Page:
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Tuesday, June 7, 2022

Brian Horton came up big ahead of Gibson for Dodgers in 1988 WS; Later had tough time after


A lot went into setting up Kirk Gibson's legendary home run in Game 1 of the 1988 World Series. Brian Holton proved a big part of that, The Hartford Courant wrote.

Holton pitched the sixth and seventh innings. He gave up one walk and didn't give up a hit. More importantly, he held Oakland scoreless.

"But if you look at it, you'll see that a guy like Brian Holton's been doing this all season, whenever they've needed him," teammate Ricky Horton told The Courant afterward. "That's why when this game was over, the guy I wanted to see was Holton."

Holton had been doing it all season. In a career year, he'd posted a 1.70 ERA over 45 regular season outings.

He saw two more big league seasons after that - for six in all. For Holton, though, he later told The Los Angeles Times his time since then has been tough, including addiction to alcohol and pain medication.

Holton's career began in 1978, taken by the Dodgers in the first round of the draft out of Louisburg College in North Carolina.

Holton started at single-A Clinton. He made AA San Antonio in 1979, then AAA Albuquerque in 1981. He stayed at Albuquerque for most of five seasons, used largely as a starter. Along the way, he underwent elbow surgery in 1983.

Then, in September 1985, he first made Los Angeles. He got into three games in relief and gave up four earned in four innings of work.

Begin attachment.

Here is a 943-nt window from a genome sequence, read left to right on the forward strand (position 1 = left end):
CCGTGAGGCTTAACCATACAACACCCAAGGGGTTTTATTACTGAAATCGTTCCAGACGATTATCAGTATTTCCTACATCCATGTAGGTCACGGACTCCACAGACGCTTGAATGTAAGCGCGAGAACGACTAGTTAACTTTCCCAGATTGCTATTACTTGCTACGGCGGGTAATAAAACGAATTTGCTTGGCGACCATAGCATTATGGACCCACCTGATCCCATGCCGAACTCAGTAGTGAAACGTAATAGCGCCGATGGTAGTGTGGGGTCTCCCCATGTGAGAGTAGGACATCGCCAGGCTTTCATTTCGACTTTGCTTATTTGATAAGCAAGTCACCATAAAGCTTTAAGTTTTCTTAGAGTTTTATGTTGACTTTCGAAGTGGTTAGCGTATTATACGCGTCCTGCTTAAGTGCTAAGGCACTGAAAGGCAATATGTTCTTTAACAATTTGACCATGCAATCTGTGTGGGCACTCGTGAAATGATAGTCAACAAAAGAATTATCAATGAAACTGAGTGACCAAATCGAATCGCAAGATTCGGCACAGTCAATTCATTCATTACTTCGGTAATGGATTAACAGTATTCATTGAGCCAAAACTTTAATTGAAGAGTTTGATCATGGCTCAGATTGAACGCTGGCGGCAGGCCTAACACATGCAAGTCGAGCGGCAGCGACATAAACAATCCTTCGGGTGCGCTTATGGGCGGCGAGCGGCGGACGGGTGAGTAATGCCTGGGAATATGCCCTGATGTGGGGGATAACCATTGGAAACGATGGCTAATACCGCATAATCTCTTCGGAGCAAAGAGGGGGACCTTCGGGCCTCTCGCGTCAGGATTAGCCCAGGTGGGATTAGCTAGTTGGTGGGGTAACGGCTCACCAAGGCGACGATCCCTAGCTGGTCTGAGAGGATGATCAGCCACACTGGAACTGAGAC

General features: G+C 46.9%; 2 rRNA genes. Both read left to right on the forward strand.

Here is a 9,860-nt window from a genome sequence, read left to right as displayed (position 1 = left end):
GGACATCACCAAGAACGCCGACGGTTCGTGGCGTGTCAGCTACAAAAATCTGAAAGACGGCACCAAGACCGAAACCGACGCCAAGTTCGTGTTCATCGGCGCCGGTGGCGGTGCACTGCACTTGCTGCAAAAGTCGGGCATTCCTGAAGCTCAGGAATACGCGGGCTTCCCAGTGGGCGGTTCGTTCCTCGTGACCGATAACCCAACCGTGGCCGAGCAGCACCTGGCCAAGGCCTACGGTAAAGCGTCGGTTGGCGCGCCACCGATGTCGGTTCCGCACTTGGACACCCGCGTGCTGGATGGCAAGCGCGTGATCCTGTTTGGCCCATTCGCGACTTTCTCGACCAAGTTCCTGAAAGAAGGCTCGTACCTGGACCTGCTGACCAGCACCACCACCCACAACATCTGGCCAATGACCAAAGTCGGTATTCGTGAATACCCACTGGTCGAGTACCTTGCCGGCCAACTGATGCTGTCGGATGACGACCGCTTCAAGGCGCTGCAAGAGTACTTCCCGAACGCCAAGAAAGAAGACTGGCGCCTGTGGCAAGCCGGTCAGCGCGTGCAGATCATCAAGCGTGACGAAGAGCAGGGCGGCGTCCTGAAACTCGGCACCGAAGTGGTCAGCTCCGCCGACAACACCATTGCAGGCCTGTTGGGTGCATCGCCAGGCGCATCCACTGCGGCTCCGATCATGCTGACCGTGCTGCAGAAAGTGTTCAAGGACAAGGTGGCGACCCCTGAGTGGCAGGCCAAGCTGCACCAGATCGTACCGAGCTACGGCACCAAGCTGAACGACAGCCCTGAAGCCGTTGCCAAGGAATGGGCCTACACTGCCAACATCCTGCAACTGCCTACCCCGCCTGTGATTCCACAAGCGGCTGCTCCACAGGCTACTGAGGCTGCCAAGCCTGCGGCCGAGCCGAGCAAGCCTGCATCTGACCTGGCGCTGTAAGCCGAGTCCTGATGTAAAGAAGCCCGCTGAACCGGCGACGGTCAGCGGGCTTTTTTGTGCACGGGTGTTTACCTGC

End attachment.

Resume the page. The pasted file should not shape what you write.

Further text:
He returned to Los Angeles for 1986, where he saw 12 outings. He then became a regular in 1987. He saw 53 outings, one start, and went 3-2, with a 3.89 ERA. 

In one September 1987 game, though, he gave up a crucial home run, UPI wrote.

"As soon as I let it go, I knew it was in a good spot for him, but not for me," Holton told UPI. "'It was a cut fastball, but I dropped my elbow a little bit."

Then came his stellar 1988 campaign capped by the World Series. He spoke to his hometown Pittsburgh Press early that October about what it took to get there - specifically that 1983 elbow surgery, the prospect that he might not pitch again, and the rehab that followed.

"When I started I couldn't even squeeze a Nerf ball," Holton recounted then to The Press. "But it began getting better."

After that season, Holton moved to the Orioles in a trade. He went 5-7, with a 4.02 ERA over 39 outings, 12 starts. He then saw 33 final outings, all relief, in 1990. He went 2-3, with a 4.50 ERA. He then ended his career with two more seasons in the minors, both back at Albuquerque.

In 2017, he spoke to The Times about his post-playing days. He'd fallen into addiction to alcohol and pain medication and even pawned his World Series ring to stay out of bankruptcy. He spoke on occasion of the then-Dodgers having a good year.

"I want to tell them to slow it down, step back, try to enjoy every moment," Holton told The Times of the 2017 Dodgers. "Because it goes by so damn quick."

1990 Minor League Tally 
Players/Coaches Featured:3,935
Made the Majors:1,314-33.4%-X
Never Made Majors:2,621-66.6%
5+ Seasons in the Majors:535-X
10+ Seasons in the Minors:328

1 comment:

  1. Holton. Didn't know about his rough post-career.

    ReplyDelete